Steve Baronoff updates The Lodestar Group

Excerpts: New Tax Law Proposals Target Merger and Acquisition Transactions

  • Congress is considering several tax changes that could adversely affect merger and acquisition transactions. Some of these proposals are outlined below.
  • Spin-Off Rules Tightened: Buyers and sellers frequently consider spin-off transactions in connection with mergers and acquisitions. In a typical tax-free spin-off, a parent corporation would distribute all of the stock of its subsidiary to the shareholders of the parent.
  • One variation of the traditional spin-off involves the use of a spin-off to “sell” a subsidiary in a tax-efficient manner. The entity that wishes to acquire the subsidiary purchases an amount of parent stock equal to the value of the subsidiary stock. After a reasonable period of time (perhaps two years), the parent spins off the stock of the subsidiary to the new shareholder in exchange for the shareholder’s parent stock.
  • The proposed change to the tax law would cause the distributing corporation to be subject to tax on any spin-off that resembles a sale. A transaction would resemble a sale if a shareholder who purchased stock within the last five years owns at least 50 percent of either the distributed or distributing corporation after the spin-off. In order words, for a spin-off to be fully tax-free, only shareholders who have held their stock for a substantial period can end up with control of either the parent or the subsidiary.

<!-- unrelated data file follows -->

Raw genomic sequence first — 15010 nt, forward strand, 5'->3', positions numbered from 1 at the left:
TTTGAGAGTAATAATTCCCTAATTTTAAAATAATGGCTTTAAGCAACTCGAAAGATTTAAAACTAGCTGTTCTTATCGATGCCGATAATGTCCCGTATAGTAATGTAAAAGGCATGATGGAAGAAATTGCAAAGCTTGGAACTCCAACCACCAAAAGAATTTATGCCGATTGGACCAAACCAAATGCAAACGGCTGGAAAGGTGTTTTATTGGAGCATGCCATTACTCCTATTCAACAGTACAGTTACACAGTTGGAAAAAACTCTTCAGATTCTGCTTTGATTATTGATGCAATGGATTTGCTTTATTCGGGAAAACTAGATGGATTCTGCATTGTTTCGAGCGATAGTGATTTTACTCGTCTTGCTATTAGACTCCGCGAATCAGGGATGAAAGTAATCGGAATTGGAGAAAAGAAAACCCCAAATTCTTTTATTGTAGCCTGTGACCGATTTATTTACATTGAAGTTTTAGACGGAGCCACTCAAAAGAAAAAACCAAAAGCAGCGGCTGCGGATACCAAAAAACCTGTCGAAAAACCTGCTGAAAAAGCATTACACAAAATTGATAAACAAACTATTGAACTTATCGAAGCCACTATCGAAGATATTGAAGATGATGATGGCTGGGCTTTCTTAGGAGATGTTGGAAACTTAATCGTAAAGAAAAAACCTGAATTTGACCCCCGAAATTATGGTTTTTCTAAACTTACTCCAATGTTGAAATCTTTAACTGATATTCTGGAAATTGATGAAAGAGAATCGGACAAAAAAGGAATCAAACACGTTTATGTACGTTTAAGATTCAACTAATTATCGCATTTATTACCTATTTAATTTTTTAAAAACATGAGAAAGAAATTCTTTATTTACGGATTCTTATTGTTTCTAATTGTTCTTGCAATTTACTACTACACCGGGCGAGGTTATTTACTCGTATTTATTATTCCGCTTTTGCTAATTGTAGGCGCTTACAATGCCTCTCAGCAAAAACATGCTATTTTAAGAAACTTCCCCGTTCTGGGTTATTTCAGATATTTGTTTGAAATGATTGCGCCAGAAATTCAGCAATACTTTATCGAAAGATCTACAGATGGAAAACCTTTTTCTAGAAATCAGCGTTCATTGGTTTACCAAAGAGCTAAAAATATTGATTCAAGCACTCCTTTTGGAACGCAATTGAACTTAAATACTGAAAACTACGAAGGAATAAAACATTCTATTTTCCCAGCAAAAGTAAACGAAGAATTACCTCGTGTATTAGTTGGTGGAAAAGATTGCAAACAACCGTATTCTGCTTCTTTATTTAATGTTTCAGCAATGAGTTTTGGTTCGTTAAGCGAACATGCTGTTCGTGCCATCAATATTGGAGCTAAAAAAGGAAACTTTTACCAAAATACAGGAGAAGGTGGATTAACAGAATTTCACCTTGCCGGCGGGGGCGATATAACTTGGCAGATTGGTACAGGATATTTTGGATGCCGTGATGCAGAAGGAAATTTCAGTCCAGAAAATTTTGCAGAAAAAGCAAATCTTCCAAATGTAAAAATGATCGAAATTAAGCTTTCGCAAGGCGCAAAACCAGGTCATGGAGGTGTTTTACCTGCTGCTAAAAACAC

• Taxation of Debt Swaps Clarified: The current law that covers the taxation of certain debt-for-debt exchanges is unclear. For example, assume a corporation originally issued a $1,000 10-year debt security at par. The issuing corporation, now facing financial difficulty, convinces its debt holders to exchange their original $1,000 obligation for a new obligation with a face amount and a fair market value of $800. The current tax law is unclear whether the $200 of economic gain that the issuing corporation realizes in the debt swap should be treated as debt discharge income (generally subject to immediate taxation), or whether it should be treated as a reduction in the yield of the new obligation (generally resulting in $200 of reduced interest deductions over the life of the new obligation).
  • The proposed law would clarify the tax treatment (but only prospectively) by providing that the transaction illustrated above results in immediate debt discharge income. Debt discharge income would also result if the face amount of the debt was not changed, but the yield was substantially reduced. The new rules would apply to exchanges taking place on or after October 10, 1990.
  • Preferred Stock Exchanges in Bankruptcy Workouts: Under current law, a corporation in a bankruptcy proceeding can extinguish debt by issuing stock (including preferred stock) and escape taxation on the debt discharge income that would normally result. In addition, the current tax law does not require the debtor corporation to reduce its tax attributes (such as net operating loss carryforwards, tax basis of assets, etc.)
  • The IRS recently held that the redemption price (not the fair market value) of the preferred stock is used to determine whether the corporation loses any tax attributes in a bankruptcy supervised swap. Thus, high face value, low yield preferred issues can help preserve a corporation’s tax attributes.

Source: Steve Baronoff of The Lodestar Group